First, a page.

What should we make of the death of a twenty-seven-year-old missionary at the hands of an indigenous tribe on North Sentinel Island off the coast of India? On Sunday we published Kate Carte’s twitterstorm on the subject. Yesterday I linked to Ryu Spaeth’s piece at The New Republic. Since then, evangelical historian Thomas Kidd has weighed-in at The Gospel Coalition. The story has also elicited several interesting comments at my Facebook page.
Frankly, this story has so many moving parts that I am not sure I have a “take” on it. It is a tragic story on all sides. I have mixed feelings about Chau’s death.
Here are a few thoughts:
1.This is one of those cases where people of Christian faith who believe in the Great Commission (Mt. 28) might see it differently from those who are not Christians. As an evangelical myself, I understand and sympathize with Chau’s zeal and his desire to convert the inhabitants of North Sentinel Island. Chau was passionate about his faith and his desire to share it with others. Conversionism, missionary work, and evangelism are at the heart of evangelical faith. Historically, this kind of passion and zeal has often led to martyrdom. I am reminded of my friend who I wrote about in Believe Me: The Evangelical Road to Donald Trump. He signed his letters to fellow Christians with these words: “May you suffer and die for Christ.”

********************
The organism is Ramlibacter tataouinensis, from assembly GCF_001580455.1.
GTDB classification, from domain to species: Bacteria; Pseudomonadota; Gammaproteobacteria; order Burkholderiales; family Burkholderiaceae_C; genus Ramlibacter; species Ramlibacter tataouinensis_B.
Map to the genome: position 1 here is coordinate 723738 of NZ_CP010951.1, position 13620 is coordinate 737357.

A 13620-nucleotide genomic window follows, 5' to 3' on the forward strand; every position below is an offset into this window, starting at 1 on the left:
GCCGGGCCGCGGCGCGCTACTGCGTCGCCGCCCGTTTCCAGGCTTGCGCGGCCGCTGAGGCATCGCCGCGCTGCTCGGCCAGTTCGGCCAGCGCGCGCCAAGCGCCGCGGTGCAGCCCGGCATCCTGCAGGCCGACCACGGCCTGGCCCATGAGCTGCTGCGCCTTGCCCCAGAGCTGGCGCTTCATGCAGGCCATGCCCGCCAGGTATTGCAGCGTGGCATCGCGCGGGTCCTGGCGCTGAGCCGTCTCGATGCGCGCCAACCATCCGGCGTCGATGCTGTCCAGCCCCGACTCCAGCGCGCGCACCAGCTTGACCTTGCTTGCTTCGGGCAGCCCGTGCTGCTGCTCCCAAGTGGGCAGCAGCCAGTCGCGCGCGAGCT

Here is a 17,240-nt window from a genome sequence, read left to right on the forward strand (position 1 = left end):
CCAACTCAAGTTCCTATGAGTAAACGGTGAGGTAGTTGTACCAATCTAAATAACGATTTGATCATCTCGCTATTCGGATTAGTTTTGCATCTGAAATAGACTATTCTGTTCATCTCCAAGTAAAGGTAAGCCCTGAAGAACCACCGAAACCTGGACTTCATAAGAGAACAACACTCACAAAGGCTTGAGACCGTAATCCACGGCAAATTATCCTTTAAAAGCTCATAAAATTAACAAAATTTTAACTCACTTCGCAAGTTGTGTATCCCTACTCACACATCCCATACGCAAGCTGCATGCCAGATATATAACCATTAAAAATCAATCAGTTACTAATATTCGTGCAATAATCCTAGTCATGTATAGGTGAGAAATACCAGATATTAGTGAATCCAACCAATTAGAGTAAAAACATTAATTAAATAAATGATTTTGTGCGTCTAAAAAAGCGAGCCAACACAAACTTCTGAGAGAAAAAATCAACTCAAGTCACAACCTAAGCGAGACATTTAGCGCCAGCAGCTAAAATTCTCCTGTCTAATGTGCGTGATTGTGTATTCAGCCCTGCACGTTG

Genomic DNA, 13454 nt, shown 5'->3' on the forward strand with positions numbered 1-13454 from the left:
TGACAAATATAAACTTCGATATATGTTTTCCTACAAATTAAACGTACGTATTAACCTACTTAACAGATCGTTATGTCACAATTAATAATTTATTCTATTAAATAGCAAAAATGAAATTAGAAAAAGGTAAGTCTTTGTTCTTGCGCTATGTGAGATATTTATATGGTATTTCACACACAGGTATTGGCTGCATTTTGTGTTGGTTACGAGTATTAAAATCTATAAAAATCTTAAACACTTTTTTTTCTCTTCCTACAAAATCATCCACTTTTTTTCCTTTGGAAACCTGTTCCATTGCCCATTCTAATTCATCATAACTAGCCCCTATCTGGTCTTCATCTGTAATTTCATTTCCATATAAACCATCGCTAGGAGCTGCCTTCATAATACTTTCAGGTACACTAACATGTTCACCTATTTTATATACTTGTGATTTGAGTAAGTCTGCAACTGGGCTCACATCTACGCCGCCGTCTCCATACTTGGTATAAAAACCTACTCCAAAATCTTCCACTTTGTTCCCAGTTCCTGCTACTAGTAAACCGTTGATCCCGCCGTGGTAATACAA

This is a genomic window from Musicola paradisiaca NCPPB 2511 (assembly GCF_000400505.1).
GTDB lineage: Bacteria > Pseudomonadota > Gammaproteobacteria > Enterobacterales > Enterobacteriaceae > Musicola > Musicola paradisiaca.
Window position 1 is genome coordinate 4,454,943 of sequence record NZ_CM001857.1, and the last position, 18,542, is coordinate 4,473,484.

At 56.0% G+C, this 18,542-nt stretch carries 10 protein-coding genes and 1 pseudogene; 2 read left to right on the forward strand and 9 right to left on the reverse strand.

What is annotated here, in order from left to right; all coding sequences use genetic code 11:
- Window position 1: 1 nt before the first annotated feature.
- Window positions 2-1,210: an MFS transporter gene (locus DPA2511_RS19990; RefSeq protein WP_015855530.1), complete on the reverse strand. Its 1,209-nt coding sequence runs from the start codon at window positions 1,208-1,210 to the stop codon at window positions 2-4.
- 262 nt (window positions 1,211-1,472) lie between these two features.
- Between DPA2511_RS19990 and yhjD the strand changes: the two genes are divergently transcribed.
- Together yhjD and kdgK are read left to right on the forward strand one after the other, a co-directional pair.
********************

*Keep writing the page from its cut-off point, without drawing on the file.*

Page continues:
I am not saying here that Chau deserves to be called a “martyr.” I am saying that Chau is not the first person to die proclaiming the good news of Jesus Christ.
The Great Commission is one of the reasons I remain an evangelical. If you are a Christian and do not believe in evangelism, missions, or “making disciples” in the world then you need to explain to me why you take Jesus’s words seriously in some places of the Gospels (love your neighbor, caring for the poor, etc.) and not in Matthew 28:16-20. It seems to me that the Great Commission of Matthew 28 is something more than simply, “go into the world and do acts of social justice.” If this is what the Great Commission means, then I am not sure how Christianity is any different than the Peace Corps or some other non-religious agency. It seems to me that the requirement to “make disciples” and “baptize them in the name of the Father and the Son and of the Holy Spirit” requires something more. Chau took this call seriously.
2. Unfortunately, Chau was not a good steward of his passion and his commitment to the Great Commission. He was a young man. He had the potential of reaching so many lives with the good news of the Gospel. We need more people in the church with his zeal for evangelism. Sadly, we will never get to witness his future ministry.
3. Christians have abused the Great Commission in ways that have led to violence, death, genocide, slavery, and other forms of imperialism. Kate Carte is right about the so-called Pilgrim (and Puritan) invasion. This is a history that today’s evangelicals must confront and I have spent the better of my career trying to get my fellow evangelicals to confront it. But I am thankful, at least when it comes to missiology, that some thoughtful evangelicals have confronted it. I don’t know of any missiologist teaching at a reputable evangelical theological seminary who would endorse the kind of imperialism practiced by the Pilgrims, 19th-century missionaries, or even 20th-century missionaries. Moreover, I do not think contemporary missiologists would endorse Chau’s approach either. His approach is not representative of evangelical missionary activity today.